• Needle Exchange/Clean Your Works: Always use new, unused needles or clean your works by flushing the needle and plunger with water and bleach each time you use an intravenous drug syringe. Do not share other IV drug paraphanalia such as cookers cottons/filters, or water glasses.  There are needle exchange programs available in your area where you can exchange used needles for new ones. For more information, visit www.harmreduction.org
  • Tattoos and Piercing: When you get a tattoo or body piercing, use a professional tattooist or piercer who sterilizes all equipment, uses a new disposable needle (a new package should be opened in front of you) and new ink in a disposable container for each customer. Do not use a piercing gun because it cannot be properly sterilized. Keep any tattoo or piercing on your body clean and free from infection.
  • Pregnancy: If you are HIV positive and think you may be pregnant, you should contact your doctor immediately to discuss your options. There are medications that you can take during your pregnancy to reduce your baby’s risk of being HIV positive. For more information, visit www.plannedparenthood.org

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Why should I be tested for HIV?

The CDC has recently recommended that Americans receive routine HIV testing as part of regular preventative health.  Anyone who is participating, or has participated in activities that involve the exchange of HIV transmittable fluids should be tested for HIV. It is important to know your status. If you test negative, you can find out how to keep from getting infected in the future. If you test positive, you can take advantage of the advances in antiviral medications to maintain a healthy lifestyle and learn how to prevent passing HIV to others.

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What is involved in HIV testing?

Most HIV tests actually detect the presence of HIV antibodies, not the virus itself. Antibodies are proteins that are produced in the blood to fight infection. It takes the immune system time to identify the virus and begin producing antibodies. Most people will develop detectable antibodies within two to eight weeks (the average is 25 days) of contracting the virus. Ninety-seven percent will develop antibodies in the first three months following the time of their infection. In very rare cases, it can take up to six months to develop antibodies to HIV. The time between when a person is infected and when the body produces enough antibodies against HIV to be detected is called the window period.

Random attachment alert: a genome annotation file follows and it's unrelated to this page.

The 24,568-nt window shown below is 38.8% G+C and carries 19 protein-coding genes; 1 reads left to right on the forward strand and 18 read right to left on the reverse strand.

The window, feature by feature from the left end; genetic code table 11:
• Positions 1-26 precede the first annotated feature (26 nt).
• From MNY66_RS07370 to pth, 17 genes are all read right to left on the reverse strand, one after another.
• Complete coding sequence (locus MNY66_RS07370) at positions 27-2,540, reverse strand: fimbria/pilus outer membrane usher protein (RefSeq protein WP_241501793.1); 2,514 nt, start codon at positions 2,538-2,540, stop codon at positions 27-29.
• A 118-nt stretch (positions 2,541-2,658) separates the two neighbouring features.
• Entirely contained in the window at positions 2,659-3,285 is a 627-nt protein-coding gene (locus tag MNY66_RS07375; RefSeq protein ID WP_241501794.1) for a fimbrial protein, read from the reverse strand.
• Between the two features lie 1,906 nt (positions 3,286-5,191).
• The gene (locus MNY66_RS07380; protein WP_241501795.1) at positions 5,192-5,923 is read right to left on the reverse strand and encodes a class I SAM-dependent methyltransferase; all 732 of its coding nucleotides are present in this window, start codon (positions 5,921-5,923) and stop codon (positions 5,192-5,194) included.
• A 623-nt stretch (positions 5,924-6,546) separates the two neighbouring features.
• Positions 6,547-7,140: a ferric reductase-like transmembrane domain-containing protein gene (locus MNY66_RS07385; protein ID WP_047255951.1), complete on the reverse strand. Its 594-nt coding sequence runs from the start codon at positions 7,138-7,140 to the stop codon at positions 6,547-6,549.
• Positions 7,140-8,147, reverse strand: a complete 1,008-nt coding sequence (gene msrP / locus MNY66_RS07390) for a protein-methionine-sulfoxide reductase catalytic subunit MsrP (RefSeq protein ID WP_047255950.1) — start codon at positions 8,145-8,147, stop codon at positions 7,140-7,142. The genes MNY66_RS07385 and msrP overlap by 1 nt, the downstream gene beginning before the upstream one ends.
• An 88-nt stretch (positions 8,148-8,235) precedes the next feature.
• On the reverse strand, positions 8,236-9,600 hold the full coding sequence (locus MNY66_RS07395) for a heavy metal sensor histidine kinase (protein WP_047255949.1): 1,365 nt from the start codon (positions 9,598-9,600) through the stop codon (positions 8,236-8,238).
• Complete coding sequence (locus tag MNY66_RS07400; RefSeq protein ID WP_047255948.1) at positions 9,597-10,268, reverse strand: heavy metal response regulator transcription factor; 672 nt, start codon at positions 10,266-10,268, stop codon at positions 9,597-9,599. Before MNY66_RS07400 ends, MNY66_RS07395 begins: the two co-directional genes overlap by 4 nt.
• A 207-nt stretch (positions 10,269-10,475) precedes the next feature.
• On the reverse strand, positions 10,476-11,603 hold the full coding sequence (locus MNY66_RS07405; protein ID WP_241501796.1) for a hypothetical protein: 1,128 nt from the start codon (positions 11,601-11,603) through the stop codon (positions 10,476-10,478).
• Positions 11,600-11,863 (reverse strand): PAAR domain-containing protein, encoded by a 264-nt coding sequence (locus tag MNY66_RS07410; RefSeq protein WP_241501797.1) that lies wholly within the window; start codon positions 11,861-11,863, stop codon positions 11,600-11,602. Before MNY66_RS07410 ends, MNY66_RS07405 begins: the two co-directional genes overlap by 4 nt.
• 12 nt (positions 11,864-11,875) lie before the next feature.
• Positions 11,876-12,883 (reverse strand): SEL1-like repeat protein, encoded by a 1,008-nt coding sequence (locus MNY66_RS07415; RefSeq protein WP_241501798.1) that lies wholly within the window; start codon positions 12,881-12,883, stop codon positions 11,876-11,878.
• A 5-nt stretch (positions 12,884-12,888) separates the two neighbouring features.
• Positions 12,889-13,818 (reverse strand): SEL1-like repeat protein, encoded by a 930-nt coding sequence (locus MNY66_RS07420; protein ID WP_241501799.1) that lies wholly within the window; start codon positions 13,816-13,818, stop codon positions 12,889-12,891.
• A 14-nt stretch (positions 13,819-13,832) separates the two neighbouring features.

Even if someone tests negative for HIV antibodies, they can still transmit the virus. Once a person is tested for HIV, they have to be tested again 6 months after the last exposure to confirm that they are negative

If the test is negative, the person should return for a follow up test 6 months after the initial test date. The person should abstain from any risky behavior during the 6 month window period to assure accurate results and to reduce the risk of transmission to someone else.

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What types of tests are available?

  • ELISA (Enzyme-Linked Immuno-Sorbent Assay): This is the initial HIV-antibody blood test. If a person gets a positive result, an additional ELISA test will be taken. If the initial test comes back negative, the person will return for a 6-month test after the window period. If this returns negative, no further testing will be done at this time. Results are available in approximately 10 days.
  • Western Blot Test: If the second ELISA test comes back positive, the Western Blot test will be performed to learn more about the infection. The Western Blot is a more detailed HIV-antibody test. Results are available in approximately 10 days.
  • OraSure: This HIV-antibody test involves collection of cells between the cheek and the gums. This is the least intrusive and does not require a blood sample. Results are available in approximately 10 days.
  • OraQuick Rapid HIV-1 Antibody Test for blood: This test, administered by finger prick, gives results of HIV-1 antibody detection in about twenty minutes. The test is about 97% accurate but a confirmatory standard test, such as the Western Blot, must be administered prior to delivering an absolute positive result.